Title

Repeated trials and age-related effects on performance in stabilogram, muscle steadiness and muscle strength tests

Document Type

Conference publication

Publication details

Bezerra, P, Zhou, S, Crowley, Z & Davie, AJ 2007, 'Repeated trials and age-related effects on performance in stabilogram, muscle steadiness and muscle strength tests', Australian Conference of Science and Medicine in Sport Program and Abstracts in Journal of Science and Medicine in Sport, vol. 10, no. 6 (supplement), p. 46, , Adelaide, SA, 13-16 October.

Abstract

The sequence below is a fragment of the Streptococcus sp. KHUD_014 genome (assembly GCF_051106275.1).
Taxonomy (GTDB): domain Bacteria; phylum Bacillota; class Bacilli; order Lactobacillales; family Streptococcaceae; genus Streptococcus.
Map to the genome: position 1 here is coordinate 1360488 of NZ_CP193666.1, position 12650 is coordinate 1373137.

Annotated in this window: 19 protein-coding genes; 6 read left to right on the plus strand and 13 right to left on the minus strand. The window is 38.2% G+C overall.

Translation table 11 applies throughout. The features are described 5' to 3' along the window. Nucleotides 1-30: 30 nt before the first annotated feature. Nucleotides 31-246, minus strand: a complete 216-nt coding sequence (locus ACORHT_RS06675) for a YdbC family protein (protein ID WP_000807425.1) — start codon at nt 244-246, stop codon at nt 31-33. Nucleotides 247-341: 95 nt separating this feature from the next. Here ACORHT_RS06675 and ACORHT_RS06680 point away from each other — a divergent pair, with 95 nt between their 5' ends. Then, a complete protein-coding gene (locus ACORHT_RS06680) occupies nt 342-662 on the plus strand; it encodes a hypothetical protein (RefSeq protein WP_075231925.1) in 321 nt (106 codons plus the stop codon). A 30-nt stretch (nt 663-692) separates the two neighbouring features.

This study aimed to evaluate testing learning effects (TLE) and the reliability of the assessments in postural control, muscle steadiness of quadriceps and hamstrings on right leg, maximal voluntary contraction (MVC), and the rate of force development (RFD) of quadriceps and hamstrings on both legs in repeated testing sessions. Traditional centre of pressure (COP) and stabilogram parameters were examined on hard and soft surfaces with eyes open and closed. Muscle steadiness in isometric contraction was assessed at target forces of 5%, 15% and 25% MVC. MVC and RFD were assessed in static knee extension and flexion. Two groups of healthy volunteers, aged 20-39 (YG) and 40-59 (MG), with 10 males and 10 females in each, underwent a familiarization (day 0), trial 1 (day 5±2), and trial 2 (day 12±3). Results showed moderate to high reproducibility within tests (ICC=0.49-0.98). MVC on both legs and muscle groups showed the highest ICC (0.95-0.98). Both COP total excursion and mean velocity on anterior-posterior (AP) and medial-lateral (ML) directions and RFD have also shown high reproducibility (ICC=0.77-0.94). The lowest scores were found in COP’s stabilogram parameters (ICC=0.49-0.83). It appears there were TLE on hamstrings MVC (p<0.05) and steadiness (p<0.02) as the mean values improved significantly, and on mean distance on AP as it decreased significantly. It is recommended use the results of the first trial, after proper familiarization, as the baseline for intervention studies. The age factor didn’t influence any of the repeated measurements.

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